We observe two ordinances: Baptism and the Lord’s Supper.  We believe the New Testament teaches that every person who comes to personal faith in the Lord Jesus Christ is commanded to be baptised.  Baptism expresses in symbolic form the individual’s identification with the Lord Jesus Christ in His death, burial and resurrection.  It marks obedience to Jesus Christ as Lord as the basis of a new life. 

It is the privilege of every follower of Jesus Christ to meet with other believers to take bread and wine in remembrance of the Lord, thus proclaiming His death until He returns.  To this meeting we welcome all who have come to personal faith in the Lord Jesus and who want to obey Him.

(Matthew 28:19-20; Luke 22:19-20; Acts 2:38; 8:12, 35-38; 1 Corinthians 11:23-29)


Membership of the church brings with it certain responsibilities central to which is obedience to the Lord’s command to love one another as He Himself has loved.  This involves praying for one another, encouraging one another, sharing one another’s burdens, showing hospitality and actively caring for each member of the church.  In addition each member is responsible to support the activities of the church and to engage in regular financial giving.

The local church is self-governing under God, submitted to the authority of the Word of God, the Lordship of Christ and the guidance of the Holy Spirit.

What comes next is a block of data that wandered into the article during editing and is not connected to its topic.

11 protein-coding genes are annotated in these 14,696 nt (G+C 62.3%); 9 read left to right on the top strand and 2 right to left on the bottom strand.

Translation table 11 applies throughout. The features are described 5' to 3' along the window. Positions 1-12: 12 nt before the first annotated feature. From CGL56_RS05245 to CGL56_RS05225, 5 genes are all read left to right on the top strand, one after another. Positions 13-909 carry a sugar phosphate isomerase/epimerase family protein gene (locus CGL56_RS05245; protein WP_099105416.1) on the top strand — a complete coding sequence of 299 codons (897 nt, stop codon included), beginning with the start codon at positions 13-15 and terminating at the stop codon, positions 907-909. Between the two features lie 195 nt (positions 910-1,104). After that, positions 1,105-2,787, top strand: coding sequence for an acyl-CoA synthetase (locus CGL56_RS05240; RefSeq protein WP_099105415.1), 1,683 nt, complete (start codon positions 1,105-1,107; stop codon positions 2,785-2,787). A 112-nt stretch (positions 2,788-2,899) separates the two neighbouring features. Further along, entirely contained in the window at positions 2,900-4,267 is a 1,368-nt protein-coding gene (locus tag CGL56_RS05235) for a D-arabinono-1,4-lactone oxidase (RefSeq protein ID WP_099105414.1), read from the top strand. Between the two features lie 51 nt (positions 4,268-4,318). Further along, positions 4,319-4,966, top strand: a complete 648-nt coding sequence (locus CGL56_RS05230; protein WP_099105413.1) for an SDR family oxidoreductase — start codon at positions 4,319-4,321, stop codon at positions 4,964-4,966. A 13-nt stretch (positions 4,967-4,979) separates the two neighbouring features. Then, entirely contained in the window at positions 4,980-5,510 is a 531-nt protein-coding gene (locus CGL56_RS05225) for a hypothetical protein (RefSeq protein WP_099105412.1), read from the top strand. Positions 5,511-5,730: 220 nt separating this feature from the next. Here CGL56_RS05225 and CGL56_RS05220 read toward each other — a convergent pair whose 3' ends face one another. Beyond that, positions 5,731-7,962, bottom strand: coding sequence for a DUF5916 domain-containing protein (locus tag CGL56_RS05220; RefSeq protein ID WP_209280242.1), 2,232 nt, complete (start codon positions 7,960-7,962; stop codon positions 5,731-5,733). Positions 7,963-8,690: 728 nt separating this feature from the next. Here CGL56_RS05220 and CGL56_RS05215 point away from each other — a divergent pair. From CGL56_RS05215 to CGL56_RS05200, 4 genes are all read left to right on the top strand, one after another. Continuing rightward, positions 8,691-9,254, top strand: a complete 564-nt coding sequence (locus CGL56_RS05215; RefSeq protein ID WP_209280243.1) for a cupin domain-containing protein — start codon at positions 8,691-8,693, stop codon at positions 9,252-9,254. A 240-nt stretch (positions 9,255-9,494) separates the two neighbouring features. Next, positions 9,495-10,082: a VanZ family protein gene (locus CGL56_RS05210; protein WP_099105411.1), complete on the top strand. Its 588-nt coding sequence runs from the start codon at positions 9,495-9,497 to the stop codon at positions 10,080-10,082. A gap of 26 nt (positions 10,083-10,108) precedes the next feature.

(Acts 2:41-47; 1 John 2:19)


The local church has a number of elders.  The Holy Spirit calls and qualifies such men to be examples, teachers, pastors and overseers who are to care for the members of the church in accordance with the Word of God.  It is the responsibility of the members of the church to recognise, honour, support and obey their elders in all matters of church life.

The elders are responsible to ensure that there is discipline in the church.  This ranges from the avoidance of disorderly believers to public rebuke, and even to the excommunication of those whose doctrine or conduct makes this extreme step necessary.

(Acts 20; 1 Timothy 3; 5; 1 Peter 5)

The Authority of Scripture

Scripture is the final authority in all matters of faith and practice.  Glenabbey Church recognises that it cannot bind the conscience of individual members in areas where Scripture is silent.  Rather, each believer is to be led in those areas by the Lord, to whom he or she alone is ultimately responsible.

We believe the Statement of Faith to be an accurate summary of the central truths of Scripture.  It is what we as a church believe and represent.  All members of the church should ensure that they speak and act in ways that are consistent with the Statement.  All members of the church should refrain from advocating doctrines that are not included in the Statement of Faith in such a way as to cause dissension.

(2 Timothy 3:16-17; 2 Peter 1:20-21)